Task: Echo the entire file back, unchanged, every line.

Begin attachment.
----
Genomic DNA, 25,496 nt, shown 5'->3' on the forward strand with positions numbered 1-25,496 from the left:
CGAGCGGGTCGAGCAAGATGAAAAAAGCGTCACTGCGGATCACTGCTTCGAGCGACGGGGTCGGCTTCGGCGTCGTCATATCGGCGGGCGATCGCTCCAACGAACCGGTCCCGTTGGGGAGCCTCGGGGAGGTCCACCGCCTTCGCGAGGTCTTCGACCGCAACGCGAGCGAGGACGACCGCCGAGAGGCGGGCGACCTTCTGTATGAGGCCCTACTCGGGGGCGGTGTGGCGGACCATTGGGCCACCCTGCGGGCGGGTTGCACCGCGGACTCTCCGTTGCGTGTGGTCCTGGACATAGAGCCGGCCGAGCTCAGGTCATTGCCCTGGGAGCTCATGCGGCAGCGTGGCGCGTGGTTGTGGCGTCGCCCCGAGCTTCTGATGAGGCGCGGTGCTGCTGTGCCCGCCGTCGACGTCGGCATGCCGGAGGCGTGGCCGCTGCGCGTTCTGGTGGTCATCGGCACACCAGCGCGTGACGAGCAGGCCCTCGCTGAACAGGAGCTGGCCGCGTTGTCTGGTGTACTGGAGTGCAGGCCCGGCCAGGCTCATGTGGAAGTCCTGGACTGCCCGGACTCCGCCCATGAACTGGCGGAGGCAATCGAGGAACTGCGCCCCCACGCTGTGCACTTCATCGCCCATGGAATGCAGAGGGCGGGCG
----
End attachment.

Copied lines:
Genomic DNA, 25,496 nt, shown 5'->3' on the forward strand with positions numbered 1-25,496 from the left:
CGAGCGGGTCGAGCAAGATGAAAAAAGCGTCACTGCGGATCACTGCTTCGAGCGACGGGGTCGGCTTCGGCGTCGTCATATCGGCGGGCGATCGCTCCAACGAACCGGTCCCGTTGGGGAGCCTCGGGGAGGTCCACCGCCTTCGCGAGGTCTTCGACCGCAACGCGAGCGAGGACGACCGCCGAGAGGCGGGCGACCTTCTGTATGAGGCCCTACTCGGGGGCGGTGTGGCGGACCATTGGGCCACCCTGCGGGCGGGTTGCACCGCGGACTCTCCGTTGCGTGTGGTCCTGGACATAGAGCCGGCCGAGCTCAGGTCATTGCCCTGGGAGCTCATGCGGCAGCGTGGCGCGTGGTTGTGGCGTCGCCCCGAGCTTCTGATGAGGCGCGGTGCTGCTGTGCCCGCCGTCGACGTCGGCATGCCGGAGGCGTGGCCGCTGCGCGTTCTGGTGGTCATCGGCACACCAGCGCGTGACGAGCAGGCCCTCGCTGAACAGGAGCTGGCCGCGTTGTCTGGTGTACTGGAGTGCAGGCCCGGCCAGGCTCATGTGGAAGTCCTGGACTGCCCGGACTCCGCCCATGAACTGGCGGAGGCAATCGAGGAACTGCGCCCCCACGCTGTGCACTTCATCGCCCATGGAATGCAGAGGGCGGGCG